We were glad to because Robert had the fire going with a bucket of water on the boil and an icy cold beer to share. So a hot shower and cold beer was had after camp was set up in the dust. By dark we were sharing space around the campfire with them enjoying a dinner of baked beans and a bit of Sue’s homemade fruit cake. The conversation was relaxed and enjoyable and much needed. And we discovered that it was Mark and Adrian who had ensured that Robert and Sue would bring our water and food out to us when they got into Hells Gate. Amazing how three groups of complete strangers can organise assistance for a couple of mad cyclists. We decided that we would not move tomorrow by bike in any direction, an impromptu rest day had been earned and it was time to listen more closely to our body and mind because if we push too hard on this road we would destroy ourselves and our gear. In the morning I took Jazz for her morning wander so she could case out the area and do her doggy business away from where we sleep. I got to talking to people because thats what I enjoy doing. And generally people are keenly interested in what we are doing and why, shit even I’m interested in what and why were doing what we do. Plus if we can sow a seed with another person to ask whats possible in their world then thats a good thing. One thing we are hearing is that people are quick to limit themselves by the simple remark “I couldn’t do what your doing” to which we respond “until now we didn’t think we could do what we’re doing either, however we are, so what else is possible” sometimes you see a light flick on, other times you get dismissed. With Brett and Mary-Ann a big light of inspiration kicked in and we spent the morning chatting and sharing stories that were remarkably familiar. By 11am we had the space to ourselves and it stayed that way all day, bliss!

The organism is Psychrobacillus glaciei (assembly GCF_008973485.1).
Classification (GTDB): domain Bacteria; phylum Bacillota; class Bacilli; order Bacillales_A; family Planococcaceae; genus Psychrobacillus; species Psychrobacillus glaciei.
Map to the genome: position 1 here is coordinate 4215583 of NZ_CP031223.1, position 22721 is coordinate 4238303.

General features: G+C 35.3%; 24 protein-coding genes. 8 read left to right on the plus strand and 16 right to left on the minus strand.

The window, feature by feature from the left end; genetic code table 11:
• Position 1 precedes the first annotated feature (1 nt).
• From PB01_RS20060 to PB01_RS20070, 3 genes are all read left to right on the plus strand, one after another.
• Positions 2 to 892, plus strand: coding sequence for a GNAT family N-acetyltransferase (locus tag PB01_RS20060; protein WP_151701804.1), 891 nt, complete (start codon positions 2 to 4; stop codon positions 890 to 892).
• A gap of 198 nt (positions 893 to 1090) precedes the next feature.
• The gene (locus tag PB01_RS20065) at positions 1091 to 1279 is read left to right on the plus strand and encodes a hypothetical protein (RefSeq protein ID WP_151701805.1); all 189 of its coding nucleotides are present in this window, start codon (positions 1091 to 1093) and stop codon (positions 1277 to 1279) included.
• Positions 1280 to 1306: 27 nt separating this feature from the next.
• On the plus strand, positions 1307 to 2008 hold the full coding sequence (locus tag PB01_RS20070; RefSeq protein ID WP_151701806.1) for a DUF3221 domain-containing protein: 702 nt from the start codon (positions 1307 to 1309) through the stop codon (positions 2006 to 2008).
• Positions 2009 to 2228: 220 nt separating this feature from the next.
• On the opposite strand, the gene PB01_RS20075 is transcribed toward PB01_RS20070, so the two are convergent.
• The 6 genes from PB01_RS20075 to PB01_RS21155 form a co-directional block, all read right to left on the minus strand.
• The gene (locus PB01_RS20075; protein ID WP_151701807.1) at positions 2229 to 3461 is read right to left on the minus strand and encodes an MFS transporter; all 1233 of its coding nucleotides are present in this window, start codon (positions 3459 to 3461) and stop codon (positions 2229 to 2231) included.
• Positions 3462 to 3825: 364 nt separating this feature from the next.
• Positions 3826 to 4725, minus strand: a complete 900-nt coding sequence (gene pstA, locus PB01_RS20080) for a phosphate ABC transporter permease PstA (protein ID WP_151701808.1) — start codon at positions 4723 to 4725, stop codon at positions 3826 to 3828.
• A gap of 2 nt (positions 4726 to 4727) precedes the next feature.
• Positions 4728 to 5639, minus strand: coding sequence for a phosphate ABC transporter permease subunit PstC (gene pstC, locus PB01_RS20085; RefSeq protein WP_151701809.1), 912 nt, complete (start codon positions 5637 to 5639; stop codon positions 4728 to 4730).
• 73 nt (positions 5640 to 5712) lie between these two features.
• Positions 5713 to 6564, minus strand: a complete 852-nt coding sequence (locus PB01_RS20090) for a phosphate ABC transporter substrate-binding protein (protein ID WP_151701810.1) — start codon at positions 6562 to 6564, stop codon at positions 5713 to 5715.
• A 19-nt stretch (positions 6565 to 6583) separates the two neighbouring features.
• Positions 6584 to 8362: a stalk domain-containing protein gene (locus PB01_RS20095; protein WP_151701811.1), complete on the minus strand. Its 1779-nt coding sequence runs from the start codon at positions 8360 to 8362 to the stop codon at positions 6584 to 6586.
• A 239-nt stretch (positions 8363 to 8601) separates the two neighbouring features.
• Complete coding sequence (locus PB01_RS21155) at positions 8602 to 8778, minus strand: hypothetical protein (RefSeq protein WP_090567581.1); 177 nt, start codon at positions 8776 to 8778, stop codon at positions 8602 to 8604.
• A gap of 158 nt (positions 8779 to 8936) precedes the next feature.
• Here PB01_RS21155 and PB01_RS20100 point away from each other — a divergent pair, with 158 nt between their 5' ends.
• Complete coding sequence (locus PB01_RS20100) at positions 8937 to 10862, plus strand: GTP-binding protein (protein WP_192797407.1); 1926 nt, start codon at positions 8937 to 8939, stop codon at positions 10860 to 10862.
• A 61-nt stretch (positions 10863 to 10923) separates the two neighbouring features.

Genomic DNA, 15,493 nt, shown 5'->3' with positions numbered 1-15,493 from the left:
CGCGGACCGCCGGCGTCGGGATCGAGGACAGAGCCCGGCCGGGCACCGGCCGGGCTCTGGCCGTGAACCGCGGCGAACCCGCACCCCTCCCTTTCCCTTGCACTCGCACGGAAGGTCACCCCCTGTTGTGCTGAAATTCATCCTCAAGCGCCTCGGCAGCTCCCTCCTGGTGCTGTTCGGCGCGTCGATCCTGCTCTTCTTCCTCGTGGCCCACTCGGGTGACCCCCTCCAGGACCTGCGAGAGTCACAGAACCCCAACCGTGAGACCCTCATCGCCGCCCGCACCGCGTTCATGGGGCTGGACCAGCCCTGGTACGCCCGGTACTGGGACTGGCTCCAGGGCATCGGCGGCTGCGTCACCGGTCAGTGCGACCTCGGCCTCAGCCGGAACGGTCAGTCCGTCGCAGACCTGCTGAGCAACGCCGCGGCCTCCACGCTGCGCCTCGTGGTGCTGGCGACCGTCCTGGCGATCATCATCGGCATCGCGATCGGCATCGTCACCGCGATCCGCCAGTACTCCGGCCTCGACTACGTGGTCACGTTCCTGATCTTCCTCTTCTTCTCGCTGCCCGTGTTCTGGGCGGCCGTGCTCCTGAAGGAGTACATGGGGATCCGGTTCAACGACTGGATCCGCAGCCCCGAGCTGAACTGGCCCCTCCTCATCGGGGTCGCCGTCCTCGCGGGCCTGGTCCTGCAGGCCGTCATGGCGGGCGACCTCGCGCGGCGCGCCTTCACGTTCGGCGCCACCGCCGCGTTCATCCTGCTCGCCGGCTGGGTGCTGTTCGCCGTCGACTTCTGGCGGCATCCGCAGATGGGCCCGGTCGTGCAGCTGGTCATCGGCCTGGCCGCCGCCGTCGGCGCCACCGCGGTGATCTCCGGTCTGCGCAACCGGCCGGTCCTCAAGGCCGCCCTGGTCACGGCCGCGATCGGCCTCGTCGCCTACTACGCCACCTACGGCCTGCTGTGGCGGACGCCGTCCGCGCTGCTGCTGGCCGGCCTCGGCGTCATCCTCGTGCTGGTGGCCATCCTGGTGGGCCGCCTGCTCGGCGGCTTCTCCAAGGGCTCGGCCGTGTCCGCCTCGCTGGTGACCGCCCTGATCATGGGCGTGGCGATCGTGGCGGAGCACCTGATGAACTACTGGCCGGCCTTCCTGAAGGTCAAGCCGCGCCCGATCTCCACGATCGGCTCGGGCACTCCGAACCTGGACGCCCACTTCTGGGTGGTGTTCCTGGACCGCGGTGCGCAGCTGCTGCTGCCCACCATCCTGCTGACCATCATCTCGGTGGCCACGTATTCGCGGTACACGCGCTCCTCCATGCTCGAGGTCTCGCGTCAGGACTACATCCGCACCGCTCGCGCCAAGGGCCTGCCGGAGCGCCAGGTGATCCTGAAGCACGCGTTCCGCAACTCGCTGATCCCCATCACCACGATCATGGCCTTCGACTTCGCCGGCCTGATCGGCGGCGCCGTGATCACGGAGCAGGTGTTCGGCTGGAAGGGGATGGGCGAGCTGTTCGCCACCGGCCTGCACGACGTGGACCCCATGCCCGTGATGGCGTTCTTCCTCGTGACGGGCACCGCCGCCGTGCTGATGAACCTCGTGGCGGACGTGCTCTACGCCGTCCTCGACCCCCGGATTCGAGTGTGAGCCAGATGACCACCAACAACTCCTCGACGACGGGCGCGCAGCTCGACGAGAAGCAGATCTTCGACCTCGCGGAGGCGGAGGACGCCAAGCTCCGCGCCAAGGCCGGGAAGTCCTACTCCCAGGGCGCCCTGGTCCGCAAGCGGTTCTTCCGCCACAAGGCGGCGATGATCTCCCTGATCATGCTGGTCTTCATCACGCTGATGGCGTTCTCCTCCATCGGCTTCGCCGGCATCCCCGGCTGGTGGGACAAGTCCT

A foggy Calvert River Camp

A foggy morning greeted us, though by the time we hit the road the fog had lifted and the sun was shining down upon us. This was to be our slowest day of riding so far with an average speed of 7kms p/hr. Combined with an endless sea of corrugations we came across motorists who were also being hampered by this incredible idea of a road. You know it is tough when the cars are nearly going as slow as the cyclists. After a rest we came across a couple who’s car had come to a rest with both its rear wheels laying beside it. Not a good look however we pulled up to see if we could offer any assistance. Mind you they had a crowd so I figured humour was the best option so I offered to tow them. Not a single laugh was had, gotta work on my routine. We stopped by Kangaroo creek and found a camp spot and set up by 4pm. We’d covered 35kms in 6 hrs and they weren’t’t easy ones. Sleep was easy though. By morning we had agreed that we needed to change our approach to riding this road. After several cups of coffee and much procrastination we decided to stay an extra day. We were weary, physically, mentally and emotionally and if someone had of turned up with an empty ute and offered us a lift to Borroloola I reckon we would’ve accepted it, no one did show up though so we were left to contemplate how to tackle the remaining 160kms. We both have a determined attitude and turning around is never an option nor is quitting, and out here by ourselves neither option was particularly appealing so we agreed that we would ride slowly, rest more regularly and have extra rest days to allow ourselves a bit more recovery time. The water at Kangaroo creek looked so inviting and my thought was “fuck it!” If I jumped in and a croc took me at least it saved me from this wretched road that was grinding me down one pedal stroke at a time. And even after our new plan was decided upon, we knew that after Borroloola the road to Roper Bar through Limmen National Park was by all account equivalent to this one so we needed to be gentle on ourselves for another month or so.


Only 200kms of this stuff left